by Stan Cutler
Our library is a beautiful, iconic place on the 8700 hundred block of the Avenue. I was there last week when a whole bunch of second-graders from Jenks School walked in through the front door. They were quiet, as if in church, marching in single file, wide-eyed and well-behaved, around the checkout desk, through the collection, past the computer workstations, to the Community Room way in the back, where Cynthia and Alyssa Kreilick would read aloud from one of their bilingual, illustrated books.
Some neighbors had persuaded me to go to an evening meeting of the Friends Chestnut Hill Library. The morning the kids showed up — a few days later — I was wondering whether I was wasting my time. I was at the library for a follow-up chat with folks who want to persuade the Mural Arts Society to decorate a wall. And then the kids came in and reminded me. If the library fails, our American community loses a vital organ. Preserving the library, honoring its purpose, making it better as America evolves, are efforts worthy of my time and yours.
I felt a joy as the children filed by, all clean and tidy and serious-faced, so beautiful, our future. At the library, we are on our very, very best behavior. To be in such a wonderful place is our right. And it is a privilege that we honor lest we be unwelcome there. I needed to be reminded.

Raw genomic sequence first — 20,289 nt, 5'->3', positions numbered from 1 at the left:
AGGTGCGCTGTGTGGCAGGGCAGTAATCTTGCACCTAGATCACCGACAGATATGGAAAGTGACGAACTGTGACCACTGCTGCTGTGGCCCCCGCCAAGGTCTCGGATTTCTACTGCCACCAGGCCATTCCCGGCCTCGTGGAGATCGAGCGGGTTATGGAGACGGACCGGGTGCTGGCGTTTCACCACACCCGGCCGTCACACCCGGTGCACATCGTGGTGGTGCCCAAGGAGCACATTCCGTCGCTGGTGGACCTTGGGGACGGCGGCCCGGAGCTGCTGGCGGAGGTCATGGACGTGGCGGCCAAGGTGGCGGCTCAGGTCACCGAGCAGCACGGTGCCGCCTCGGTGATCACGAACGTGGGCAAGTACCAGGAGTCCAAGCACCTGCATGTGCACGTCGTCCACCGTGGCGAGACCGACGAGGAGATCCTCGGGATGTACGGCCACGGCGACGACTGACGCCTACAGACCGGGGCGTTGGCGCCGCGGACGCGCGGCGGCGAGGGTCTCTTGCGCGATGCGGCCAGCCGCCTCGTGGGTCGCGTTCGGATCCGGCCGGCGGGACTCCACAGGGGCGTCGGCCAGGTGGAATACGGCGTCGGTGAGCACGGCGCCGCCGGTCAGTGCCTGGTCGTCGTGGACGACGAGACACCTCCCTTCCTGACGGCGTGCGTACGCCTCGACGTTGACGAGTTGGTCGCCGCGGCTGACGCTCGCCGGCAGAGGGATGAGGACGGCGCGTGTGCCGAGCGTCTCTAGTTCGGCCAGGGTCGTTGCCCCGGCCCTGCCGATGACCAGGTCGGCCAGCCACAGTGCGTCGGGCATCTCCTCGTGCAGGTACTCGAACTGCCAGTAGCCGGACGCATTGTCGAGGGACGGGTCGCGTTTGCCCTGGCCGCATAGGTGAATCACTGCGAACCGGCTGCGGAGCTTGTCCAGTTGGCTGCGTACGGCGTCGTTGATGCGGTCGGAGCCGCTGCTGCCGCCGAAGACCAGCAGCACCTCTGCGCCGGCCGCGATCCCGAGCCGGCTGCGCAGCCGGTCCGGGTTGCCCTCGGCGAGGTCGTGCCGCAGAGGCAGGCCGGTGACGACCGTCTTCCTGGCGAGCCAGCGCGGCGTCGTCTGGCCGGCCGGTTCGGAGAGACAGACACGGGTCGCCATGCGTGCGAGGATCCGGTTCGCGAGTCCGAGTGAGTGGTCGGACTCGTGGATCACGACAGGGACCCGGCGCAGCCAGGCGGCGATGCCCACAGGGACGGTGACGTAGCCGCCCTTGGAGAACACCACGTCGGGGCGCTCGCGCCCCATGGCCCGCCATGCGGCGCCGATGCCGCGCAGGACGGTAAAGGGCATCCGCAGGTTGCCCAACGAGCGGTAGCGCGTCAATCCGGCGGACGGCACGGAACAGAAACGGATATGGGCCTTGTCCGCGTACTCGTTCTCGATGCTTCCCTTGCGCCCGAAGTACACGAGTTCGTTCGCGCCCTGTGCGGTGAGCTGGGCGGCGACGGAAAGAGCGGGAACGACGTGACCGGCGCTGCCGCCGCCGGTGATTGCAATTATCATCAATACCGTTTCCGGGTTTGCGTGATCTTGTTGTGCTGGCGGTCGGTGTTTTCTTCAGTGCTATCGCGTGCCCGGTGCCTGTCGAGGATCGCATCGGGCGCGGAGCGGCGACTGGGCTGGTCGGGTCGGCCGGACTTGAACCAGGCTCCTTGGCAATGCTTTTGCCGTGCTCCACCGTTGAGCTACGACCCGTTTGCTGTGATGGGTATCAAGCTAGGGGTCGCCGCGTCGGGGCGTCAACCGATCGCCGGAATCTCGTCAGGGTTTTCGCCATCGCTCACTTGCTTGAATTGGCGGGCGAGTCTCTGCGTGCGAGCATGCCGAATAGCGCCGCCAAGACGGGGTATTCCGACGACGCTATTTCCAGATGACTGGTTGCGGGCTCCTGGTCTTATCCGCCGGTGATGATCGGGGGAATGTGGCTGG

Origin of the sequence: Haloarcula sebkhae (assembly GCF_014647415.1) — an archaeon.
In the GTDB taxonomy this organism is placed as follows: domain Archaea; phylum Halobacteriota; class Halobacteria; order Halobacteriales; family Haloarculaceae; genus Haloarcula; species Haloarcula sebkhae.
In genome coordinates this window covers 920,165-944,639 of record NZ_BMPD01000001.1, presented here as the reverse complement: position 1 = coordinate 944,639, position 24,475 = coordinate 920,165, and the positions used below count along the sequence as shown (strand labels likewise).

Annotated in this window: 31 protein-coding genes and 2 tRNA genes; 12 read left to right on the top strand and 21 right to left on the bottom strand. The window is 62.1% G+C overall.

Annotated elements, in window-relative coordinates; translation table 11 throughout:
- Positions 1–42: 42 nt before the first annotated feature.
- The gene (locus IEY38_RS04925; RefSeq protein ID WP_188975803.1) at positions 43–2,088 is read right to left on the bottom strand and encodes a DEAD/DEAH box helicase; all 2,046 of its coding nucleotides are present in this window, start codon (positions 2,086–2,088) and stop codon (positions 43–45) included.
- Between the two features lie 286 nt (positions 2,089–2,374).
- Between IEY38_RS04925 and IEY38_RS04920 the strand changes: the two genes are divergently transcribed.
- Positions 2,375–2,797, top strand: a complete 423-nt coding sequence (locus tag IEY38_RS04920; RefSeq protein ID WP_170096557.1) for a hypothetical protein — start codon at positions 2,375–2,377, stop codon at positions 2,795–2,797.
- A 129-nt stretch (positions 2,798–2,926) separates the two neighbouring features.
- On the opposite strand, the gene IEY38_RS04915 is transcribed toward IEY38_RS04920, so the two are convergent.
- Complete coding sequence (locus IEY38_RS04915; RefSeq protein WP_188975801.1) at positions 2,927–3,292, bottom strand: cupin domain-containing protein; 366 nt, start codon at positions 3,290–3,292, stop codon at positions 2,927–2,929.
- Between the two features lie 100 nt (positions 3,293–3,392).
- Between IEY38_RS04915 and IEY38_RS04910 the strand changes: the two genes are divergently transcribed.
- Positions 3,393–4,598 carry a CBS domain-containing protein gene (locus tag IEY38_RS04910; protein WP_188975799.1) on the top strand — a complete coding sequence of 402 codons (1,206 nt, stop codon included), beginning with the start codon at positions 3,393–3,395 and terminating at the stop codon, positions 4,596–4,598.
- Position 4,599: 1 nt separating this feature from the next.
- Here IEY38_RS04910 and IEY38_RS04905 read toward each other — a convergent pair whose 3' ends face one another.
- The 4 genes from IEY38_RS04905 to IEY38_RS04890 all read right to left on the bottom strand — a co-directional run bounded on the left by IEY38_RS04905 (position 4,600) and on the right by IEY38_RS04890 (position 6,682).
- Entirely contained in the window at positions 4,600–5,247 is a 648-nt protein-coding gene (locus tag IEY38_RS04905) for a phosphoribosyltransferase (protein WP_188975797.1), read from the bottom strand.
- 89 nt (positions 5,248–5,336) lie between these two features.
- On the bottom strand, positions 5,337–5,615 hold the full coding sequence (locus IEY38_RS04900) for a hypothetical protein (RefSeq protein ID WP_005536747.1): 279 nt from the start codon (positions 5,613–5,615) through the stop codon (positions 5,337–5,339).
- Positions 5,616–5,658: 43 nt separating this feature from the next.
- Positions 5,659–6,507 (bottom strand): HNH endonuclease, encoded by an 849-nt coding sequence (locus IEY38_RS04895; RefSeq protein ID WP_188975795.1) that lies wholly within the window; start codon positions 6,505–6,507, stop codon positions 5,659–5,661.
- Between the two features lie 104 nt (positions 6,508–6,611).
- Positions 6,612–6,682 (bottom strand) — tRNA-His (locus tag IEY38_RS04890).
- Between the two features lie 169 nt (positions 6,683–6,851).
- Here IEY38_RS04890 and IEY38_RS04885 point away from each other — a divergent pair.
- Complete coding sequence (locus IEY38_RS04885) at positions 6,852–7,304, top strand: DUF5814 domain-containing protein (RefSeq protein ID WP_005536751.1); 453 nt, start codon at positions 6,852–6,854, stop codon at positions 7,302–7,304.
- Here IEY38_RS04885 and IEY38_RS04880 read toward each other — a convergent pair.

I lead a seminar group focused on media and politics. We discuss how the ways we communicate influence how we vote, the news we seek, and the state of our culture. A historian in the room told us a surprising fact about literacy in America; we were once the most literate country on the planet. “Common Sense,” read by half the American Colonial population, summarized in the Declaration of Independence, was a hot spark of the Revolution. “Uncle Tom’s Cabin” energized caring Americans and legitimized the Civil War for universal freedom. Our Presidents were enlightened men who regarded love of knowledge as proof of character. We are Americans because we can read. America is America because of the written word.
The tides of technology and economics are relentless. Our public schools, community newspapers, and public libraries anchor us to our finest heritage. In the 21st Century, libraries, public schools and newspapers are threatened as never before. We have a duty to do whatever we can to empower the institutions of literacy, to stand for them against the tides.
Another idea I heard at the meeting was to place a regular column of library news in the Chestnut Hill Local. As you can see, the editors and publisher have agreed. This is the first installment. We will keep you posted about what folks like us are doing. The title of Cynthia and Alyssa Kreilick’s book is “Lucha and Lola.” As the kids filed quietly out to return to Jenks, I could tell that they’d had a great lesson. (By the way, of 220 Philadelphia public schools, only eight have librarians. Jenks is not one of them.)
Hill resident Stan Cutler is a member of the Friends of Chestnut Hill Library. He’s also a novelist who has written political opinions for the Local in the past.